Value is created through relevant features and benefits of a product. Theoretically, a sale happens when value exceeds the price a customer is willing to pay for it.
Concept of price can be elusive. Everyone perceives price differently. What may be not a lot of money for some, is a fortune to others. In addition, features also get evaluated differently.
In order to deal with ambiguity between price and value, a "trial close" technique is used. During a trial close, a salesperson asks a soft close question in order to gauge a level of interest from a buyer. When a buyer responds with an objection, a salesperson continues to another feature of a product to build more value and asks a soft close question again. This process is repeated until a buyer agrees to purchase a product or service.
Common soft close question include:
"Where would you like it delivered?"
"How do you want to pay for it?"
"How many units would you like?"
Many approach trial close without disclosing the price to the customer first. This is a mistake. Refer to a diagram below:
During the "Approach 1" a salesperson does not disclose a price to a customer. During a trial close, a salesperson gets objection after a soft close on feature 1 and feature 2.
Customer may not know exact price, but he or she may have an idea of what they are willing to pay for it. For example, if we are sold a brand new flagship phone we can expect a price to be around $1,000. Similarly, a customer creates imaginary price in order to value a product.
After feature 3 a salesperson gets an agreement from a buyer to purchase. At this point a real price is exposed. The real price is almost always higher than customers valuation. In this case, a sale would fall through because what customer willing to pay for the product is less what a seller is asking for it. A comeback from this error is nearly impossible. A salesperson would have to find value to bridge a gap between customers price and actual price. In addition, because of poor sales experience, customers valuation of a product decreases resulting in need of even greater value to close the sale.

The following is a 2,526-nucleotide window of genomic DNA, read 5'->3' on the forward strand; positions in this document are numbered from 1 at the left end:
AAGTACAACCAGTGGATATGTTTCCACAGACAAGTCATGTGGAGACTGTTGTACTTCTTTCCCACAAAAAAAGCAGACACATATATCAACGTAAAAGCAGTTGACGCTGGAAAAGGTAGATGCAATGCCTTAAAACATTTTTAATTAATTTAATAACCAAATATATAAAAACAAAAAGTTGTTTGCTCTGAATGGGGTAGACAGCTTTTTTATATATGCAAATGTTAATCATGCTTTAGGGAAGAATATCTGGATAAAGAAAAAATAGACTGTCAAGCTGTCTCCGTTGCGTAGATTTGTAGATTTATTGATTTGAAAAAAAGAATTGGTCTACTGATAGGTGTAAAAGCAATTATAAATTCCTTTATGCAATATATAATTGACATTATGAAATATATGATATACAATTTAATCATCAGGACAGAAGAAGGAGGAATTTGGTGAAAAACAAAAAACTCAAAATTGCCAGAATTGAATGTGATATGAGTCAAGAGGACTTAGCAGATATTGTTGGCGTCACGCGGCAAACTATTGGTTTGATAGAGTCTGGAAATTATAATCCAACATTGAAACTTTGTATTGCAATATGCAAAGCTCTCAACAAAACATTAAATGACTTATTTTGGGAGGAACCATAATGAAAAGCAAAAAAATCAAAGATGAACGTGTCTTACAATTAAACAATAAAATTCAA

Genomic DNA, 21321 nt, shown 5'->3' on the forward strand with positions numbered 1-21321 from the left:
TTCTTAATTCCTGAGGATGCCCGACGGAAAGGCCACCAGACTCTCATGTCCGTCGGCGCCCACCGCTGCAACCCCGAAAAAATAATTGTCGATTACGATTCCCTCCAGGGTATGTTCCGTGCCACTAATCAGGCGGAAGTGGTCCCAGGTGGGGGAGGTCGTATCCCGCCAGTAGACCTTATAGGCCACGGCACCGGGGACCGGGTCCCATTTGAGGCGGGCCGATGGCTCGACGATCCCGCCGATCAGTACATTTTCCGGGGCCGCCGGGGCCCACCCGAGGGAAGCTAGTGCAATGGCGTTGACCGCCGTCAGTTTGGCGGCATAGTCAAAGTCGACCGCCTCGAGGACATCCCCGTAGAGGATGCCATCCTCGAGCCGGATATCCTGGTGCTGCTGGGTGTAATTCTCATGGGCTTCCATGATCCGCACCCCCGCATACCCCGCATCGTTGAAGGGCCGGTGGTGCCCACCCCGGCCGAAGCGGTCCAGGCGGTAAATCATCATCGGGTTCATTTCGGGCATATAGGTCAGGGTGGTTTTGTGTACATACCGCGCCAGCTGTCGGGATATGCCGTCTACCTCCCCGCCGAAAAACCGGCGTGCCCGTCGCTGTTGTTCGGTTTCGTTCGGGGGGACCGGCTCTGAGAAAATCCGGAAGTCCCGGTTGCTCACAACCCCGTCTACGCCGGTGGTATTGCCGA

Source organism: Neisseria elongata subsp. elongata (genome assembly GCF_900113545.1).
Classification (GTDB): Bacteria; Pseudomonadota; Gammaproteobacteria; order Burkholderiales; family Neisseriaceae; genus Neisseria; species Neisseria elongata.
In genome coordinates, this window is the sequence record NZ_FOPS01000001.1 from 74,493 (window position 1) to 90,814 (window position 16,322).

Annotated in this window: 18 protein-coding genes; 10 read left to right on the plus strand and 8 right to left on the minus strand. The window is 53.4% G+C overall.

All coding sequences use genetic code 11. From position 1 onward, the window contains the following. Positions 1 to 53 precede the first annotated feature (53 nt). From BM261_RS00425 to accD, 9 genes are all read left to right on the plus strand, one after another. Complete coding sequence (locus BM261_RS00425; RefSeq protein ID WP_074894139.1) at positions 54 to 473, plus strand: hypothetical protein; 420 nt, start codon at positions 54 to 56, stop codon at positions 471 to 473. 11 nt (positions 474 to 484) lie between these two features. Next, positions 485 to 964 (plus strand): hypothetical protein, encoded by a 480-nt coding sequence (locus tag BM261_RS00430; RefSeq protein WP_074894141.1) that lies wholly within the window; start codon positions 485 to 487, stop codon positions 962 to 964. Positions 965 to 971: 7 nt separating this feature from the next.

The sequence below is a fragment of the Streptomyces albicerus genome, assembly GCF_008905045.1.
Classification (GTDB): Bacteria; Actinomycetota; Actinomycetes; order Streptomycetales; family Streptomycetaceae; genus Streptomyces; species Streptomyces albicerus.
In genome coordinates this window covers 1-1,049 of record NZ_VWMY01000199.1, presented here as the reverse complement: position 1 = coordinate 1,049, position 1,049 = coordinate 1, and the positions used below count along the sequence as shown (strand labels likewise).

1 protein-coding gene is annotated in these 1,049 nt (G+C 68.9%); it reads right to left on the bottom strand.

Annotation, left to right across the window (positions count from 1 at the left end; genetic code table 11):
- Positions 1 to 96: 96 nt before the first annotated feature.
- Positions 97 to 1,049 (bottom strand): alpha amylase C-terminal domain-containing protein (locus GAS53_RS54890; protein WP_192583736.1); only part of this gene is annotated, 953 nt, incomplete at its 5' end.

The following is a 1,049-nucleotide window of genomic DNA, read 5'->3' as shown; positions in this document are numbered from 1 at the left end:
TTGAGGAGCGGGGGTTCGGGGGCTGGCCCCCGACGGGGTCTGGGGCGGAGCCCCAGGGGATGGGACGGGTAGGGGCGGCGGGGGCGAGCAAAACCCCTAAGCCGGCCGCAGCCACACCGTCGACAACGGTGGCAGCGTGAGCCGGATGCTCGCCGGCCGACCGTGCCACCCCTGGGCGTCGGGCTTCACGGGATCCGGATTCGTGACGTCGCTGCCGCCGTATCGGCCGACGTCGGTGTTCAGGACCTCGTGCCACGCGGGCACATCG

A better approach would be to disclose an actual price before attempting a trial close. Refer to a diagram below:
During "Approach 2" a salesperson discloses actual price first. This allows customers perceived price and actual price to align. A salesperson would continue trial closing until a customers agrees to buy. During this approach, a salesperson can reliably judge how far he or she is from making a sale by judging objections of the customer. When value finally exceed a price, a sales takes place.
Most sales people make an error during the trial close by hiding the price. This is done to avoid objections during the sales process. This is a poor judgement because objection is not the same as rejection. As demonstrated above, hiding the price until the end would likely result in a poor sales experience forcing the seller either to adjust a price in a form of discount or give away value by offering extra features or services.